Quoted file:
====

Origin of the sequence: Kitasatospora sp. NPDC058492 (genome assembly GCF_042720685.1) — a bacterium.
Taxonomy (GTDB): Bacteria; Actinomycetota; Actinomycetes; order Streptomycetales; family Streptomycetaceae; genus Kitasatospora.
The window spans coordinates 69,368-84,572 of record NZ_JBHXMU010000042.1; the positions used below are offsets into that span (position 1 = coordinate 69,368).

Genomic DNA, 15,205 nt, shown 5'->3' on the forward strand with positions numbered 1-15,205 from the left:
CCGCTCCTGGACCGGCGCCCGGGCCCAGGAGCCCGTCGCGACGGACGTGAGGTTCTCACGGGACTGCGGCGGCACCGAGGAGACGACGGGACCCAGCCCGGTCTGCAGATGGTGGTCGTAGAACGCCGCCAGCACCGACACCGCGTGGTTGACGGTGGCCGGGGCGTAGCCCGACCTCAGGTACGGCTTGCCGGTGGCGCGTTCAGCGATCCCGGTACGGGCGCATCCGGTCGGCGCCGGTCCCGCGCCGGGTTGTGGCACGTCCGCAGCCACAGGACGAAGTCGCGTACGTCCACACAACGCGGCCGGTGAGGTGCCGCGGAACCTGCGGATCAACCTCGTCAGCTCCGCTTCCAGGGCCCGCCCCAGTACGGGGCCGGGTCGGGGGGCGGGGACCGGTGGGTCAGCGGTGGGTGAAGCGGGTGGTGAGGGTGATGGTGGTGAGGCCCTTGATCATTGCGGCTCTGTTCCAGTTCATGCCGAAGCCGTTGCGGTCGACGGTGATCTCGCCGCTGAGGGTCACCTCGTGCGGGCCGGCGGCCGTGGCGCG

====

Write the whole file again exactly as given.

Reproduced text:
Origin of the sequence: Kitasatospora sp. NPDC058492 (genome assembly GCF_042720685.1) — a bacterium.
Taxonomy (GTDB): Bacteria; Actinomycetota; Actinomycetes; order Streptomycetales; family Streptomycetaceae; genus Kitasatospora.
The window spans coordinates 69,368-84,572 of record NZ_JBHXMU010000042.1; the positions used below are offsets into that span (position 1 = coordinate 69,368).

Genomic DNA, 15,205 nt, shown 5'->3' on the forward strand with positions numbered 1-15,205 from the left:
CCGCTCCTGGACCGGCGCCCGGGCCCAGGAGCCCGTCGCGACGGACGTGAGGTTCTCACGGGACTGCGGCGGCACCGAGGAGACGACGGGACCCAGCCCGGTCTGCAGATGGTGGTCGTAGAACGCCGCCAGCACCGACACCGCGTGGTTGACGGTGGCCGGGGCGTAGCCCGACCTCAGGTACGGCTTGCCGGTGGCGCGTTCAGCGATCCCGGTACGGGCGCATCCGGTCGGCGCCGGTCCCGCGCCGGGTTGTGGCACGTCCGCAGCCACAGGACGAAGTCGCGTACGTCCACACAACGCGGCCGGTGAGGTGCCGCGGAACCTGCGGATCAACCTCGTCAGCTCCGCTTCCAGGGCCCGCCCCAGTACGGGGCCGGGTCGGGGGGCGGGGACCGGTGGGTCAGCGGTGGGTGAAGCGGGTGGTGAGGGTGATGGTGGTGAGGCCCTTGATCATTGCGGCTCTGTTCCAGTTCATGCCGAAGCCGTTGCGGTCGACGGTGATCTCGCCGCTGAGGGTCACCTCGTGCGGGCCGGCGGCCGTGGCGCG